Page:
“I was happy to see our department’s success from last year continue into 2019. It surpassed our last auction’s results, becoming our department’s second highest-grossing auction, and our third sale in a row to hammer at more than $3 million.”
The sale set twelve auction records and delivered successful auction debuts.
Contemporary artists stood out, claiming six of the top prices in the sale, including Emma Amos, Simone Leigh and Howardena Pindell, who established new auction records.
Also of note was Faith Ringgold’s Sleeping: Lover’s Quilt #2, 1986, an example of the artist’s story quilts, which brought $221,000.
Frank Bowling & Sam Gilliam
Artists experimenting in color brought top prices, including Frank Bowling with In M. of M.W. III, 1980, an example of his poured painting series ($118,750).
Sam Gilliam, with the 1975 work on paper Onion Skin III ($50,000), Longing, 1993, an acrylic and polypropylene example of his raking technique ($81,250) as well as Snow Lane #22, 1996, acrylic and mixed-media paper collage, ($52,500).
Norman Lewis led the sale with the 1973-75 oil on canvas Block Island, an impressive example of the artist’s 1970’s period inspired by his summers on the island, which brought $389,000.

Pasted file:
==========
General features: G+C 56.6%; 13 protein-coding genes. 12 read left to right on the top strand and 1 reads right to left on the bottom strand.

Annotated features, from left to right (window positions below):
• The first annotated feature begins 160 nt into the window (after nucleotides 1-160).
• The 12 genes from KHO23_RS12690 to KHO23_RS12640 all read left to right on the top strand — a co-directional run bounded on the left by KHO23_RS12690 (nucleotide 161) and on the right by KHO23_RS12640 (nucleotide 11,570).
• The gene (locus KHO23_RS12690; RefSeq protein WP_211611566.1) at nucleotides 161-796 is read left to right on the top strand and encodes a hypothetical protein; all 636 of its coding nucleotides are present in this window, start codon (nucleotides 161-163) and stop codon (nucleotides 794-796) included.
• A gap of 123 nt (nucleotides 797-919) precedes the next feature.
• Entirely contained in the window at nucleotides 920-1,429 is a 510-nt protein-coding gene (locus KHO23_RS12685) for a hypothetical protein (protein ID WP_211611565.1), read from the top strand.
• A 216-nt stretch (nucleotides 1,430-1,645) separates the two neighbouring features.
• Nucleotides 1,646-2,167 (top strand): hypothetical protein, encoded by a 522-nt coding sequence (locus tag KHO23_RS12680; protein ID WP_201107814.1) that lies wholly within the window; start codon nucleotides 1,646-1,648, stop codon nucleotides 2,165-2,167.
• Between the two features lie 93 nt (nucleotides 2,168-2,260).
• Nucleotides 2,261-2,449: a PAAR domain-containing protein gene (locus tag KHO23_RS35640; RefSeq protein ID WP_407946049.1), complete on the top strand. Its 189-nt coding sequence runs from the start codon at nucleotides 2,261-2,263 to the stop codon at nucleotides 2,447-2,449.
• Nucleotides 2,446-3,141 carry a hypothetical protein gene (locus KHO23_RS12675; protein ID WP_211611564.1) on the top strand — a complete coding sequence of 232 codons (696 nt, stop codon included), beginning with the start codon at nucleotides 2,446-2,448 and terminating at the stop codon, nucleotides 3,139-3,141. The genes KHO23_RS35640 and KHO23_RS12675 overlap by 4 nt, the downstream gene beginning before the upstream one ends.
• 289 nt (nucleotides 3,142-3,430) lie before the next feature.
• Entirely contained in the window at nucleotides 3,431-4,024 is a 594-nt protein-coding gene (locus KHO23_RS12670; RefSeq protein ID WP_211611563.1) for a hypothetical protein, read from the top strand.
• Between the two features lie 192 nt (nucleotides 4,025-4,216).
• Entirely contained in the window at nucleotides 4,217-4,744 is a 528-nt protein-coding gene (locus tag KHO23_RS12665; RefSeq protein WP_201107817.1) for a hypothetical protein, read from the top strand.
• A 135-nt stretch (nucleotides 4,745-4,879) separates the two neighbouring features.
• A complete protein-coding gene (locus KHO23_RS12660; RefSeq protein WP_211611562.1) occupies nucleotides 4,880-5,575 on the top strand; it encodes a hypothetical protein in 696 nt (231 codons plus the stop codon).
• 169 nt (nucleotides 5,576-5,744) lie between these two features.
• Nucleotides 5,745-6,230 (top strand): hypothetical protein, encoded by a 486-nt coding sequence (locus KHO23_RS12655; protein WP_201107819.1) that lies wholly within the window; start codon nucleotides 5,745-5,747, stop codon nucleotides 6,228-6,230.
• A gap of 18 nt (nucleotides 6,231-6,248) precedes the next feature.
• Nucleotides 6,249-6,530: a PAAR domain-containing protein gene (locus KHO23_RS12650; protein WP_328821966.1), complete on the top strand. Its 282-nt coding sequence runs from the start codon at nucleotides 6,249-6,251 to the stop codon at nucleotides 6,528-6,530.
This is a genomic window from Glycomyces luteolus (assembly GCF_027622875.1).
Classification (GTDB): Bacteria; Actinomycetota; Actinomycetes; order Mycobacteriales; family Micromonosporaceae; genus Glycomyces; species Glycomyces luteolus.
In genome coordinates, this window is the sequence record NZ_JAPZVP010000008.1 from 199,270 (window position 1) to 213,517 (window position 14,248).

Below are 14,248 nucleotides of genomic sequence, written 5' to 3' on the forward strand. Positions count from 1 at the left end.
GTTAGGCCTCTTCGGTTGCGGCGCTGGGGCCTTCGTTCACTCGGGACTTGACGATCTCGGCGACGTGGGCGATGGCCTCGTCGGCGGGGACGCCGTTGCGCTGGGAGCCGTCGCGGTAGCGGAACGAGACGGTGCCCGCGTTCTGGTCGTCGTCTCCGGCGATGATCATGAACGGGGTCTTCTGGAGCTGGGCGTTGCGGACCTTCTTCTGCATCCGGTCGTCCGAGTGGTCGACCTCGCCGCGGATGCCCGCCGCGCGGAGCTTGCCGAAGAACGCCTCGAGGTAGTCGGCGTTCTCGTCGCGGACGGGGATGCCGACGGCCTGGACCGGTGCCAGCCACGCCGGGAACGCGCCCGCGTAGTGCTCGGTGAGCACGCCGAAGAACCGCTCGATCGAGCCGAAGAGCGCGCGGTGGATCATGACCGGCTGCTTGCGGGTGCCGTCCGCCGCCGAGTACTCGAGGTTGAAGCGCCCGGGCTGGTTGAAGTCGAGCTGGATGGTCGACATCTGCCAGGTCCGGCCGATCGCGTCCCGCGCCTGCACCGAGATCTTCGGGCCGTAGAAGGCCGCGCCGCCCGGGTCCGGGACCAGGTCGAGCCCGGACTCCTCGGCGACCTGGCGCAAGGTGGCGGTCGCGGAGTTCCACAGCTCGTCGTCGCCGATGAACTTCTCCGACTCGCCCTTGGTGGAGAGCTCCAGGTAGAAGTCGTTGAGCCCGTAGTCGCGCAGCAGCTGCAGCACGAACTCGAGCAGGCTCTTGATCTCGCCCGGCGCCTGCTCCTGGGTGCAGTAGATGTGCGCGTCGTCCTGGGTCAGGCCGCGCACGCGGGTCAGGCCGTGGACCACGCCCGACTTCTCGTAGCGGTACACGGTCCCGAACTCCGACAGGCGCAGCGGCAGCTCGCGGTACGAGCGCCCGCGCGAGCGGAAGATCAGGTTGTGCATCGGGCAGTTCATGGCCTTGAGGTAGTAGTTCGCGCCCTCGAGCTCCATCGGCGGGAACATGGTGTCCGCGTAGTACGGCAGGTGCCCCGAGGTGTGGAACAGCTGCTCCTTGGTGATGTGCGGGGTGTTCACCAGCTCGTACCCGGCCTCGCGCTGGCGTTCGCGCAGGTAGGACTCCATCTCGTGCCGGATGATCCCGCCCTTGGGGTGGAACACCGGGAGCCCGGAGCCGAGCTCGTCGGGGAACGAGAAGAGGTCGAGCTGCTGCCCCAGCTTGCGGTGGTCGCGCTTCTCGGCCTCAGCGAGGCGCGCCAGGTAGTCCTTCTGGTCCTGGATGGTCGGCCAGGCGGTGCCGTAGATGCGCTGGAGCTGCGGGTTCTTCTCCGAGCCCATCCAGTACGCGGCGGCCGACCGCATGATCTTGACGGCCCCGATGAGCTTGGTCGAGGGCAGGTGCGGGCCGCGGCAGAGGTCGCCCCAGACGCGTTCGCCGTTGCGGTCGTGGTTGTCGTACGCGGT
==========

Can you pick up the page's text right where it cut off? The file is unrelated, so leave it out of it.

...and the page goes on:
Also of note by Lewis, an early oil on masonite board from 1947, Shapes, sold for $70,000, and Blue Moon, a 1960 oil on paper based on the phases of the moon, at $62,500. Every work by Lewis found a buyer, almost universally surpassing their high estimate.
Works on Paper
Works on paper included Charles White’s Caliban, a circa 1950 charcoal drawing of Shakespeare’s character in The Tempest, ($221,000).
Elizabeth Catlett’s 1974 experimental multimedia work Untitled (Civil Rights Protest) ($118,750); the collageEarly Morning, 1968-69, by Romare Bearden ($185,000); and Psychic Fragments #3, 1988, mixed media with watercolor and ink, by Jack Whitten ($55,000).
The Harlem Renaissance
The Harlem Renaissance was well represented in all mediums:
William H. Johnson’s circa 1941-42 color screenprint Jitterbugs V made its auction debut at $118,750, tying the previous record for the artist.
Augusta Savage’s sculpture in plaster Gamin, circa 1929, matched the artist’s standing record at $68,750. A portfolio of 18 silver and sepia-toned prints by James VanDerZee sold for $52,500.
Mary Lovelace O’Neal’s Running Freed More Slaves Than Lincoln Ever Did, oil and mixed media, 1995, sold for $40,000, the first significant work by the artist to come to auction. Other debuts included Sonya Clark’s 2013 sculptural work in cotton thread and combs, Albers #1 ($9,100).